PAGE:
Everyone knows that dividing up property is integral to a divorce. Yet, in today's economy, the allocation of assets between splitting partners is often overshadowed by the division of the couple's debt.
California's community property scheme and debt division
Most divorcing couples, with the help of their lawyers, are able to come to a property settlement arrangement outside of court — but if common ground cannot be reached, a judge will impose binding terms. In all divorces, including those that are settled relatively amicably, the standards that judges use to guide their decisions underlie all aspects of negotiation.
As such, when it comes to debt in divorce, it is important to understand that California is a community property state. This means that the "community" (i.e., the entity that was the marital partnership) is responsible for all debts incurred during the marriage and prior to separation. Simply put, if your soon-to-be ex-spouse racked up debt while you were married, even if the borrowed money was spent purely on his or her own personal excesses, you could be on the hook for half.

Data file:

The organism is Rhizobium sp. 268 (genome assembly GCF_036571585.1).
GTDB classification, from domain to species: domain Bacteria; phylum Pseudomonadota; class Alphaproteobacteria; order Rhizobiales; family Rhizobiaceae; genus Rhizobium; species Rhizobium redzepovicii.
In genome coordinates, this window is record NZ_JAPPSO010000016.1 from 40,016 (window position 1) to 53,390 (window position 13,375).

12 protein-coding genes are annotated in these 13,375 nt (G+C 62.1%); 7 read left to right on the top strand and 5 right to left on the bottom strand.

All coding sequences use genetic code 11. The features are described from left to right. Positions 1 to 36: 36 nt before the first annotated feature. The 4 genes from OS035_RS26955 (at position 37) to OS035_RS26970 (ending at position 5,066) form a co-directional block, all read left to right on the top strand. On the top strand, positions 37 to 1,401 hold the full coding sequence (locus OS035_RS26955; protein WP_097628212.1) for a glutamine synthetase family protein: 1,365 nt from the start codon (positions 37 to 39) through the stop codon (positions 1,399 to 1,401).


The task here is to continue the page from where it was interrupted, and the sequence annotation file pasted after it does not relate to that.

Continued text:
Even if you negotiate divorce terms that assign responsibility for a debt to your former spouse, you should be wary of accounts that continue to bear both your names. No matter what your divorce decree says, your contract with a credit card issuer or some other creditor will stand as entered into unless some step is taken to modify it. For instance, if your divorce settlement states that your ex is to pay off a joint credit card, should he or she fail to make a payment, it could impact your credit and the credit card company might ultimately come after you.
Paying your former spouse's debts leave a bad taste in your mouth? Bankruptcy may be the answer.
Divorce can be a huge financial setback: not only will you lose the income contributions formerly provided by your spouse, but you will also be maintaining a separate household and absorbing all associated costs. Add the challenge of paying for half of a spendthrift former partner's debts, and your situation can quickly become overwhelming.
Thousands of individuals and families are devastated by the financial realities of divorce every year. But, many of them find a solution in bankruptcy. If the prospect of paying off your former spouse's debts is less than appealing, bankruptcy can help you wipe the slate clean and get a fresh financial start.
If you are facing divorce and financial challenges, don't let your former partner's spending habits continue to drag you down. Contact a bankruptcy attorney today.